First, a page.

Saturday, August 28, 2010

If it's a swindle, I'm for this one

Michel Montignac died last Sunday in Annemasse, France. His name is frequently referred to in reverential tones in our household, usually at dinner time. He perfected a low-glycemic diet (despite no scientific training, harrumph his critics) that was the inspiration for the South Beach Diet and the Susanne Somers Diet amongst others.

“All traditional methods of dieting have amounted to a myth as big as Communism, and like Communism, they are destined to collapse,” Mr. Montignac told The New York Times in 1993.

Despite the fact that his diet isn't actually a diet but a sensible way of life, he still has his critics. “The diet is basically a delightful, joyous swindle,” Dr. Marian Afpfelbaum, a nutrition professor at the Bichat medical school in Paris, said in 1993.

When I hear a nutritionist weigh in with an opinion, I usually tune out. Nutritionists have been telling us for years rubbish such as what my mother heard from one on CBC Radio back in the 1950s. Kool-Aid is a nutritious drink for children, the nutritionist said soothingly. Yes, she actually said that! Nutritionists then went on to contradict themselves for several decades by saying that sugar causes hyperactivity, then recently nutritionists have begun telling us that sugar doesn't cause hyperactivity. Nutritionists also tell us nonsense that we can get all the nutrients we need just by eating a balanced meal, completely ignoring the fact that food loses much of its nutritive value by being shipped long distances (so do people, BTW), frozen and defrosted, and more importantly, some people need lots more of certain vitamins than the recommended daily amount. Recommended daily amounts are for sissies. You gotta be bold when it comes to your own health.

I put nutritionists in the same category as most psychiatrists - they both are faddists. Since we are all unique in mind and body, we owe it to ourselves to think for ourselves about what works and what doesn't for us.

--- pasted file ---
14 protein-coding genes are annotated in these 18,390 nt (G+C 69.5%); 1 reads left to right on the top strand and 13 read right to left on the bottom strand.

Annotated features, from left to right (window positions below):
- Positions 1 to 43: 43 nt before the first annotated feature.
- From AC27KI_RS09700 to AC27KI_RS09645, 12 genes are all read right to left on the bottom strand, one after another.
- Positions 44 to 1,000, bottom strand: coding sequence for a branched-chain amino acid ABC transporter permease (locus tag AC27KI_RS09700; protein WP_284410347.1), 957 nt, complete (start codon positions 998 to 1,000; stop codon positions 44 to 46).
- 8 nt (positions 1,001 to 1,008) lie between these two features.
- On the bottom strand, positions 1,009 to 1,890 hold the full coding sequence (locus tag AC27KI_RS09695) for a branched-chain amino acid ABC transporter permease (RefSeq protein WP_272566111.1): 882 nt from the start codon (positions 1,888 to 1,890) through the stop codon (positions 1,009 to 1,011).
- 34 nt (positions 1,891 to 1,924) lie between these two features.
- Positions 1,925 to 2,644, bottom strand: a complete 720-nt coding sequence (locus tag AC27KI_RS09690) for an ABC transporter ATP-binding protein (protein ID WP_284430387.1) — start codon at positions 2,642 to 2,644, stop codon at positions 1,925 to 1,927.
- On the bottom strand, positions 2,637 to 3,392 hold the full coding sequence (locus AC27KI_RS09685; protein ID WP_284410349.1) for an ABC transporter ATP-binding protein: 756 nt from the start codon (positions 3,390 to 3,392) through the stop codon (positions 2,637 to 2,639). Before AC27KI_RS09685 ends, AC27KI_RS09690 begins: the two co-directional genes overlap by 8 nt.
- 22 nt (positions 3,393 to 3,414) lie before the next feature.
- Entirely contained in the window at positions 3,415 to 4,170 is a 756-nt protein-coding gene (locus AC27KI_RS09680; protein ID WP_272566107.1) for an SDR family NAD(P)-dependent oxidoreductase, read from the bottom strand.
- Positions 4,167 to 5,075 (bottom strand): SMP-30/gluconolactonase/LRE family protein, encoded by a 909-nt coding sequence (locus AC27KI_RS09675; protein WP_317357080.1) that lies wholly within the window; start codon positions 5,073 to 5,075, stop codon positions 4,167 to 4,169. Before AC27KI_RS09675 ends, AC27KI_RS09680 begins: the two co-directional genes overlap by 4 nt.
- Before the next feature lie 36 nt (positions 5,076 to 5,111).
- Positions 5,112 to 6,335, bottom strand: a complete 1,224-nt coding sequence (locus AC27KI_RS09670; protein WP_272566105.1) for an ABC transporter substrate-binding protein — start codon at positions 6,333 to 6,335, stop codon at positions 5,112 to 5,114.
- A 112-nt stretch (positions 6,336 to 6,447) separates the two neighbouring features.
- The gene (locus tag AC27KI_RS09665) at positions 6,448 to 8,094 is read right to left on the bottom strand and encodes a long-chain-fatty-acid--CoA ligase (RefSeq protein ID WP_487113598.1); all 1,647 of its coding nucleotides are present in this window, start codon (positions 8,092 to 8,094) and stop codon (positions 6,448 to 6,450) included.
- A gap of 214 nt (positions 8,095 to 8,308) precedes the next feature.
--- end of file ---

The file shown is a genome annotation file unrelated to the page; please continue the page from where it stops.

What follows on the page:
Just this week, in fact, I was daydreaming about opening up a chain of restaurants in North America based on the Montignac low-glycemic index and food combining. Patrons at my restaurants and fast food outlets would be refused any food combination that provokes weight gain and diabetes. "You want potatoes or pasta with your meat? Forget it. And don't even think of ordering fruit after dinner. It's just not going to happen here."

R.I.P. Michel Montignac. I haven't had that bloated feeling since I embarked on your diet.


  1. Oh dear, and a nutritionist was the next step....
    My daughter has terrible eating habits. I cannot intervene. Also too often a comment will come to my blog saying that such and such a combination of things has lessen the mood swings or taken a way the lability during menstruation.
    I was at a party a couple of seeks ago and a friend told me about a nutritionist in New York City who had helped a number of people she knew and I asked for the name.
    Clutching at straws?
    Since my daughter has been home, (you might have missed this chapter - she is here - now recovering from foot surgery) I have more control over her diet and I have been giving her fish oil and vit d. We actually think she is calmer. Mood swings have been shorter-lived.
    I figure better nutrition can't hurt.

  2. Oh, dear, now I feel I have given the wrong impression. Diet and nutrition is important, so are vitamin supplements. However, they are not the whole picture in many cases. I started out thinking that all I had to do for Chris was to get him on all the vitamins that were recommended for schizophrenia and his issues would magically go away. I think a lot of people also are under this impression. For some people, it actually works, ie. they quickly become whole. But for a lot of people it doesn't. What I realized about the vitamin and nutrition approach is that it is identical to the medications approach in that it looks at mental illness almost exclusively as a biochemical imbalance (just fix the biochemistry and all will be well . . .) Chris has always improved when we did the high dose vitamin supplements, but he also relapsed while we were doing the high dose vitamin supplements (while continuing to do psychotherapy twice a week!), so I went back to the drawing board and rethought this. Your daughter will definitely improve with nutritional and vitamin intervention but it won't be the whole picture. (I also warn about how vitamins can become a tyranny if you aren't careful - search "The tyranny of vitamins" post on my blog. The point about nutritionists on my blog was more about "expert" opinion. It changes all the time. There is also the "expert" trap where the expert only believes in what he or she is doing, and doesn't have a clue about other therapies. So, they often won't endorse anything that they personally don't practice. I have spent most of my energy over the past few years trying to sneak other therapies in that "the experts" didn't believe in.


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